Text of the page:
The latest study by location and demographic data site Sperling’s BestPlaces has zoomed in on a quite unexpected candidate: Oatlands, Virginia, a suburban town located about 35 miles west of Washington, D.C. near the border of Virginia and Maryland.
Amazon didn’t specifically list Oatlands as one of the 20 finalists in its HQ2 competition, but it falls within the area of Northern Virginia, which Amazon included on the list.
The main reason to favor Oatlands, the study says, is the town’s proximity to D.C. and its ample land space for Amazon to build office buildings and facilities.
Several industry and labor market analyses in the past have pointed to Washington, D.C. as a likely winner for the HQ2 contest, both for the region’s diverse tech workforce and proximity to Bezos’ D.C. residence (the most expensive house in the city). More importantly, a second headquarters on the East Coast would offer a nice balance to Seattle from a logistics standpoint; it will allow Amazon to grasp a tighter control over not only the East Coast markets but also its European market.
In Amazon’s original request for proposal (RFP) last year, the company listed three specific criteria for the HQ2: it needs to be near or at a metropolitan area with a population greater than one million; a stable business environment with the potential to attract strong tech talent; and a local community that’s open to new real estate developments.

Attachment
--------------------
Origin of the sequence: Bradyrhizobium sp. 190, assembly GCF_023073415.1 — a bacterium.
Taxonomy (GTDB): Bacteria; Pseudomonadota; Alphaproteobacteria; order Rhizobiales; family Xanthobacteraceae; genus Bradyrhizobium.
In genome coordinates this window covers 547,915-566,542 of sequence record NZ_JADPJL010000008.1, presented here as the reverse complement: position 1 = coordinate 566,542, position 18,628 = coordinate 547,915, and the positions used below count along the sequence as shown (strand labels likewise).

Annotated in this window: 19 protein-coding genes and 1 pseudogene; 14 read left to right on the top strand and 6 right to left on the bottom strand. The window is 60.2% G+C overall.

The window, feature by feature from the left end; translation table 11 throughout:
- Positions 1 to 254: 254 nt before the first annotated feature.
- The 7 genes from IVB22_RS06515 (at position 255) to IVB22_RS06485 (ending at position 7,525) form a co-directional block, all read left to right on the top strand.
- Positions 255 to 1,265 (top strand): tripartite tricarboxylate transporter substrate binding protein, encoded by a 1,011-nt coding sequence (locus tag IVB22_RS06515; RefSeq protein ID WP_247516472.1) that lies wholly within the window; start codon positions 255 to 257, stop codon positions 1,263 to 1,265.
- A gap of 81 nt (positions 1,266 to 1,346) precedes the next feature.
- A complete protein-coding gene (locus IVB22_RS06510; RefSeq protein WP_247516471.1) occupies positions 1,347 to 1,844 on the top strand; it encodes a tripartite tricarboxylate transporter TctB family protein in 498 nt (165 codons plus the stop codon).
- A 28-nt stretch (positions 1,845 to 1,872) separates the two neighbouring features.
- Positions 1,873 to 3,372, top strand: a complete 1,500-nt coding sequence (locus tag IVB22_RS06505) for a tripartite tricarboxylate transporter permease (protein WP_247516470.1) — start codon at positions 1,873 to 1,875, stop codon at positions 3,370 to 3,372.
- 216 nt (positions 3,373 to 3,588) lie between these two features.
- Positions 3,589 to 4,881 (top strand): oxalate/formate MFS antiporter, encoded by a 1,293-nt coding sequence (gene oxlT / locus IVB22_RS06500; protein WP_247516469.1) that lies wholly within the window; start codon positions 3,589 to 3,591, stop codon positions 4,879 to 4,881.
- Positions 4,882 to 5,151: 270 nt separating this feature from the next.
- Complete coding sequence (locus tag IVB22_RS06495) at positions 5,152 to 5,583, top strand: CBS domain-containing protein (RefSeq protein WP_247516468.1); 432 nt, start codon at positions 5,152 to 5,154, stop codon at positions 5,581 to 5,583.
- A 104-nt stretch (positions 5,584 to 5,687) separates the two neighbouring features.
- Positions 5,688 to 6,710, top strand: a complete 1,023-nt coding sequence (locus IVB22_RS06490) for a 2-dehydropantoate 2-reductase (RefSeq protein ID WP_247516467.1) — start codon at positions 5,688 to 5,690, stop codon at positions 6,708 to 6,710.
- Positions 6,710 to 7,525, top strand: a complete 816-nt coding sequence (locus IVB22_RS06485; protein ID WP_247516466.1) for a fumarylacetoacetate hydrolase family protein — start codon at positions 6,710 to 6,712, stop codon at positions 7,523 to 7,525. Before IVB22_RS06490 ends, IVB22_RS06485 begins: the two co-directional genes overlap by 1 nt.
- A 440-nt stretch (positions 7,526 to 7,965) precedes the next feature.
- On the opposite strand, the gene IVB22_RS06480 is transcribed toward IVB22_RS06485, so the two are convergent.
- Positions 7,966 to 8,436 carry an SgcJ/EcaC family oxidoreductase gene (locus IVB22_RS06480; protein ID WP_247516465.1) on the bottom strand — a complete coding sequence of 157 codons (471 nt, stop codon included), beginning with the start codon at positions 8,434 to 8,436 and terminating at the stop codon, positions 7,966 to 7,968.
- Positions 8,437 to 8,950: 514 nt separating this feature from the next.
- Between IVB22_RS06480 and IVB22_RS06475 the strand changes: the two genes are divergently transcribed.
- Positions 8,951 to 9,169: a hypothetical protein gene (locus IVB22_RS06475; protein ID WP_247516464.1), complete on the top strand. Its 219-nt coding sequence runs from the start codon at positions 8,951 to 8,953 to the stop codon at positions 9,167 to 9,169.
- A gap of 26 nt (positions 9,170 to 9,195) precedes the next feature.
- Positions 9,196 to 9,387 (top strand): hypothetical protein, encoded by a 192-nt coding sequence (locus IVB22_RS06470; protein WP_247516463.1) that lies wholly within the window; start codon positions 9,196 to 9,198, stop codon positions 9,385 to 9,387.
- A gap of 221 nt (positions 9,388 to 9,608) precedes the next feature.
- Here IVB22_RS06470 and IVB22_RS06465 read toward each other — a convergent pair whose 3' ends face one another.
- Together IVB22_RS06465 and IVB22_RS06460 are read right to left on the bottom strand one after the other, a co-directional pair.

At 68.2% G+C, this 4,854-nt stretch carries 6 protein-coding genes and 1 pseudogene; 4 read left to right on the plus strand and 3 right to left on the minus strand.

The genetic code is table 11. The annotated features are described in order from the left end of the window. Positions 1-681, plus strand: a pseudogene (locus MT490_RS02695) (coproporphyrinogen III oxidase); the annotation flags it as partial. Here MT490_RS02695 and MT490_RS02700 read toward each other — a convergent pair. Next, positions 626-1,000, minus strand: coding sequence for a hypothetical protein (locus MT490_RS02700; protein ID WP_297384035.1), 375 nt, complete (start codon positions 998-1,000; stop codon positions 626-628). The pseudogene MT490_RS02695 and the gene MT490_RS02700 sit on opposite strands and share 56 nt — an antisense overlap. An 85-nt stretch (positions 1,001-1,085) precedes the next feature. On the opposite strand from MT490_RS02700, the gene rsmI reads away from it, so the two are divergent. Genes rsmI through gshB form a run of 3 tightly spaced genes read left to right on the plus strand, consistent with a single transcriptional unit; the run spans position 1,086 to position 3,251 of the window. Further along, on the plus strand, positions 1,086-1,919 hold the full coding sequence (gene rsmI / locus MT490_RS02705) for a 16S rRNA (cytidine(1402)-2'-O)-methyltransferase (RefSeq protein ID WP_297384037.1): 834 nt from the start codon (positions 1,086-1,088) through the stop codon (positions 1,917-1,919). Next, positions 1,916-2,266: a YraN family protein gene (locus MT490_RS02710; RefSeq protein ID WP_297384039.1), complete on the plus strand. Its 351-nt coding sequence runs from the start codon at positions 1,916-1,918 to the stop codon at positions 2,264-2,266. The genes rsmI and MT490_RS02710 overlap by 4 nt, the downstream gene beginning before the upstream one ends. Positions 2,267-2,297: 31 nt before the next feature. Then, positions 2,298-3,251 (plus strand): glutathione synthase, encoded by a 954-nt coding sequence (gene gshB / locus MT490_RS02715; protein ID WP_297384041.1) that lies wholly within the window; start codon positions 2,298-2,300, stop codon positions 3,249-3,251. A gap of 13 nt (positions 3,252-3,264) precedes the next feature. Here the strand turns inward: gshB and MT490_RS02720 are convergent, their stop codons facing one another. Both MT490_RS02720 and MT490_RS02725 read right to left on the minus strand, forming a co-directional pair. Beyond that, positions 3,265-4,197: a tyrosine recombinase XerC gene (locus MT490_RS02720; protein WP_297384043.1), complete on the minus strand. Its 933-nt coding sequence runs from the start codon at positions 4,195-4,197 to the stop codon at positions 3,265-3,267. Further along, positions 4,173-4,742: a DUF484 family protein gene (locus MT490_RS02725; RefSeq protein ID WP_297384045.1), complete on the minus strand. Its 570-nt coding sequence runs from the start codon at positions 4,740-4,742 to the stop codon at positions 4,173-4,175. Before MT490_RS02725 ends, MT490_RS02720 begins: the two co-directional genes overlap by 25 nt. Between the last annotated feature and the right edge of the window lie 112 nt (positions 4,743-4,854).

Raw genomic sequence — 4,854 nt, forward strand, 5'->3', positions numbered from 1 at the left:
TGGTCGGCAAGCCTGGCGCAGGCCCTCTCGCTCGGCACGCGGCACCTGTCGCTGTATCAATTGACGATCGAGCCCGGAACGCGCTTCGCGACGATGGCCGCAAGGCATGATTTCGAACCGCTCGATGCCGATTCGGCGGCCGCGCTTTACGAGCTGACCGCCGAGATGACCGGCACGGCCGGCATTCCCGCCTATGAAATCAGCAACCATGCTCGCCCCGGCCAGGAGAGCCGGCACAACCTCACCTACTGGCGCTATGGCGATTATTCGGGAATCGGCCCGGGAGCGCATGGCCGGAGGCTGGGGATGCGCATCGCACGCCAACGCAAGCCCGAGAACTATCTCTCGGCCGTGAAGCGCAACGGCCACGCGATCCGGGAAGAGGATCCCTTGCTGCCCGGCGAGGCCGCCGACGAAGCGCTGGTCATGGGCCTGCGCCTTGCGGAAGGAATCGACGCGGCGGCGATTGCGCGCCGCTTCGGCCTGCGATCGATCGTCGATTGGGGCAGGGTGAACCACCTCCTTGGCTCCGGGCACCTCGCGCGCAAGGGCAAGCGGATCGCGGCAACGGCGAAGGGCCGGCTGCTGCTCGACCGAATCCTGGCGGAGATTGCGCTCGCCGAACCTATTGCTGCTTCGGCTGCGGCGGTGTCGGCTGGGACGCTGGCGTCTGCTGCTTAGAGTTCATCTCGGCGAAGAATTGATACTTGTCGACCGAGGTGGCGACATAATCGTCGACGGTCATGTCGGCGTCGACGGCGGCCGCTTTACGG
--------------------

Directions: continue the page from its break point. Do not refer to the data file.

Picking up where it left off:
Washington, D.C. ranks high among the 20 finalists on the first and the second criterion, but not the final one. Like other mega-cities, D.C. lacks the room for new facility construction that Amazon might need for developing emerging projects, such as self-driving cars, drones and cashier-less stores.
For the same reason, Sperling’s study also ruled out other fully developed cities on Amazon’s final 20 list, including New York City, Chicago and Philadelphia.
Amazon envisions its second headquarters to have a similar layout to its current home base in Seattle. It also prefers an area that can foster a “cultural community fit,” which may entail a diverse workforce, universities nearby and local government’s support for the HQ2 project.
Oatlands would be a good fit on that measure as well. The town is within driving distance from Johns Hopkins University, the University of Virginia and multiple campuses of the University of Maryland. The nearby D.C. area has one of the most diverse tech workforces in the country. Government support won’t be an issue, since all of the 20 finalist cities have offered lucrative tax incentives to Amazon, although not all specific terms were disclosed.